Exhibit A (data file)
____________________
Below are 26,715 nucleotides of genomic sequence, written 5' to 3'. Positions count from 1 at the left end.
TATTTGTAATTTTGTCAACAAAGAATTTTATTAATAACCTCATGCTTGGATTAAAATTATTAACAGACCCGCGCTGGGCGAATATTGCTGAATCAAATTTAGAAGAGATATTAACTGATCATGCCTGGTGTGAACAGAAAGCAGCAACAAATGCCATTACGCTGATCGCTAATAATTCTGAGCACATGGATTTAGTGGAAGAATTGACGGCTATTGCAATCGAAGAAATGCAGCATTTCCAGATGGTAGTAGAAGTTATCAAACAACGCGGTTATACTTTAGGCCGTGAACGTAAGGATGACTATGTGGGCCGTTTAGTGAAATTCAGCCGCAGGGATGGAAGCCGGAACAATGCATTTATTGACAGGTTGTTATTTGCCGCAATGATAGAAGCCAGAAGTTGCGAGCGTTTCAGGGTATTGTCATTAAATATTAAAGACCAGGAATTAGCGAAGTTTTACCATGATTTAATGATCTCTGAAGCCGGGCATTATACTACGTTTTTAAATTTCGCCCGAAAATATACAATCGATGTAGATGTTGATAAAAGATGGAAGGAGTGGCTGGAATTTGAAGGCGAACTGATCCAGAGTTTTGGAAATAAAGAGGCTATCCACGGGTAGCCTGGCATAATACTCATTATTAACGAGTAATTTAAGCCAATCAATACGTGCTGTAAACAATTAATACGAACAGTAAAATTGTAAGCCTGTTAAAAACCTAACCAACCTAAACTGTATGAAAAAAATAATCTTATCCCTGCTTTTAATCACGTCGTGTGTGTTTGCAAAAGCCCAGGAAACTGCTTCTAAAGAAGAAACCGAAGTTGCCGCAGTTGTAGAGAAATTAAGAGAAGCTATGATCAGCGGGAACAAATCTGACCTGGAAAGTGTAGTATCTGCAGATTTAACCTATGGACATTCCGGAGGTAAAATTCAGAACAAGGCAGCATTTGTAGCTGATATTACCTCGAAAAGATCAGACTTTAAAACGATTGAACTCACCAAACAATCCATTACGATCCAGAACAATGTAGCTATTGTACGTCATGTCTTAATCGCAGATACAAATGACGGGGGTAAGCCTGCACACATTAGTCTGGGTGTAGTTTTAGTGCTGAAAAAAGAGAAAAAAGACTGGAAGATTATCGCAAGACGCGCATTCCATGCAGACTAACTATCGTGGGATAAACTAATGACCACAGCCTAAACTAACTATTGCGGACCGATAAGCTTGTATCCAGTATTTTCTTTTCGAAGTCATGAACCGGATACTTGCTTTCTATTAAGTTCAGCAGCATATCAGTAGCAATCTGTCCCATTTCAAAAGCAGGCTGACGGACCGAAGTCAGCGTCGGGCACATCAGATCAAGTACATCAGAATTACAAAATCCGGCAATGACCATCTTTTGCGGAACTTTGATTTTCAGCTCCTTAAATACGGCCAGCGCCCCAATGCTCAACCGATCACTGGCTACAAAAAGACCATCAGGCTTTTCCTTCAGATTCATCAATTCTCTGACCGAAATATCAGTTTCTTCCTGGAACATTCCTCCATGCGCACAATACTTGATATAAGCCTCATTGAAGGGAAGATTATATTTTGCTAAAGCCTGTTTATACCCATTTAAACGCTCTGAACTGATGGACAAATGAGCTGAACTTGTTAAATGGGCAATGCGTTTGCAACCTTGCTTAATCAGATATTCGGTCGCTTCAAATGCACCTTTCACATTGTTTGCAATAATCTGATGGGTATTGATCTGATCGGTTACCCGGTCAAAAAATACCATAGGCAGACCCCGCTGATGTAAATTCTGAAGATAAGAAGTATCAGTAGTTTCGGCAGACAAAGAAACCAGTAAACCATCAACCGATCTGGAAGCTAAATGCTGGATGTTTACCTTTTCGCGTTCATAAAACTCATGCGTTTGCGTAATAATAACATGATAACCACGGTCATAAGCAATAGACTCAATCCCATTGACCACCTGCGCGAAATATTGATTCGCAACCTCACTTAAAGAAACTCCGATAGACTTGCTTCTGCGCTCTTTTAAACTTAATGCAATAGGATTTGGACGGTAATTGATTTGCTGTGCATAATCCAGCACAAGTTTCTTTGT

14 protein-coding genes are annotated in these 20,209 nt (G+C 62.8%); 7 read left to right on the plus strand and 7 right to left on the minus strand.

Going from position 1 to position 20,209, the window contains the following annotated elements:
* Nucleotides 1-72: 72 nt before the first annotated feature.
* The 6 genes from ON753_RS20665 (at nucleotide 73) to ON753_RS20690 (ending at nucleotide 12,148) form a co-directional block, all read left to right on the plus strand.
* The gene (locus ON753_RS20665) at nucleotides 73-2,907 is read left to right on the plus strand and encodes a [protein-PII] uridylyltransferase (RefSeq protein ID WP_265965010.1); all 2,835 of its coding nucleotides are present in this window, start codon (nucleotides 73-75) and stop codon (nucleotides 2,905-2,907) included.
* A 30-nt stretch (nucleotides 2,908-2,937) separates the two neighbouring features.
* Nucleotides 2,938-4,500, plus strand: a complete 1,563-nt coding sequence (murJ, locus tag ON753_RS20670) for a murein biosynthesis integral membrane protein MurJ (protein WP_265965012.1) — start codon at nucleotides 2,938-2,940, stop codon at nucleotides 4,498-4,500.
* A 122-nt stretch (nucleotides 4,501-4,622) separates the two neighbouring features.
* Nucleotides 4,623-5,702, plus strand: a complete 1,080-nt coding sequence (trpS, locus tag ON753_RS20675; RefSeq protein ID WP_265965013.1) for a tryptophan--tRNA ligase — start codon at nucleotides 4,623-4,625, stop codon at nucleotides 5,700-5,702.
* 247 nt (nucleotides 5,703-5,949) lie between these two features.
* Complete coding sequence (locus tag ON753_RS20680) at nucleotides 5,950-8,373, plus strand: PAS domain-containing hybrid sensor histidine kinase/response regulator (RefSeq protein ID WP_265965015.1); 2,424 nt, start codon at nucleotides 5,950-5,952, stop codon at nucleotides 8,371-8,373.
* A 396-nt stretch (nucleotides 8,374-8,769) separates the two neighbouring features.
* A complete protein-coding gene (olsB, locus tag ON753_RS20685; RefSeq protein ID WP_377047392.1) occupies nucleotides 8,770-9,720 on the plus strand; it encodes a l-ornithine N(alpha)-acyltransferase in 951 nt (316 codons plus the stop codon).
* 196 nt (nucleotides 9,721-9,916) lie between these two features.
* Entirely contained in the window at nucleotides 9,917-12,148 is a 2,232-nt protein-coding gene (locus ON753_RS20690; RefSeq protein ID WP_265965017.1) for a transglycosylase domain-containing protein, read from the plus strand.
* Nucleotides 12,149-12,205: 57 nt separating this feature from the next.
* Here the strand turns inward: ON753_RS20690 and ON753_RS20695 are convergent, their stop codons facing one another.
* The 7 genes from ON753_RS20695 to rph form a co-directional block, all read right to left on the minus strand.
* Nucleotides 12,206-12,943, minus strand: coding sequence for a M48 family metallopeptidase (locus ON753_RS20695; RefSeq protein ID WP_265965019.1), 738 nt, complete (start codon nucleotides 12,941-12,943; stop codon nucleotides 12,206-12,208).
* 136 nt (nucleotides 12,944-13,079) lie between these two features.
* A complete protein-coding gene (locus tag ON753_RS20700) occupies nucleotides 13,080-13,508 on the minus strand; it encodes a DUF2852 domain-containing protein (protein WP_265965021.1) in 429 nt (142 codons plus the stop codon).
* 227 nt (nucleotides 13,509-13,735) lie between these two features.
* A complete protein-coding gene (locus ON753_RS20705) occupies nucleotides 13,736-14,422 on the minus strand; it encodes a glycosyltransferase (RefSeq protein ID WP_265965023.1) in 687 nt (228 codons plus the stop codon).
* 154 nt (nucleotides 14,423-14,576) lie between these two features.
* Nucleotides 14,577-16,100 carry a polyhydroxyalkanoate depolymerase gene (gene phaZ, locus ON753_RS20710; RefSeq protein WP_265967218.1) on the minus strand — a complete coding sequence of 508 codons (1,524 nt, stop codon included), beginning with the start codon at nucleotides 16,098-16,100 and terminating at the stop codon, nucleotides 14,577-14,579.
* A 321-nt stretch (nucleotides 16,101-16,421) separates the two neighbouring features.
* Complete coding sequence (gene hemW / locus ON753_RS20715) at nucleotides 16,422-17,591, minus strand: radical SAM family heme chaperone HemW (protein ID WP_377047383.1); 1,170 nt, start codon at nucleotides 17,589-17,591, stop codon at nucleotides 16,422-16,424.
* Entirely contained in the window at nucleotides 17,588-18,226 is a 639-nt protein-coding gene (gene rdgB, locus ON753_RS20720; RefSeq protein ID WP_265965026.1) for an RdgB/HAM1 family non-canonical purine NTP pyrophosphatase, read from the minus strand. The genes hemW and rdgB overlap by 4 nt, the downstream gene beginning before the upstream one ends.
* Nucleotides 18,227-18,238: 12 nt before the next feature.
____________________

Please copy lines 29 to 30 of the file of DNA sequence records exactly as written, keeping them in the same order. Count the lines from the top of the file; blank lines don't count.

* Complete coding sequence (gene hemW / locus ON753_RS20715) at nucleotides 16,422-17,591, minus strand: radical SAM family heme chaperone HemW (protein ID WP_377047383.1); 1,170 nt, start codon at nucleotides 17,589-17,591, stop codon at nucleotides 16,422-16,424.
* Entirely contained in the window at nucleotides 17,588-18,226 is a 639-nt protein-coding gene (gene rdgB, locus ON753_RS20720; RefSeq protein ID WP_265965026.1) for an RdgB/HAM1 family non-canonical purine NTP pyrophosphatase, read from the minus strand. The genes hemW and rdgB overlap by 4 nt, the downstream gene beginning before the upstream one ends.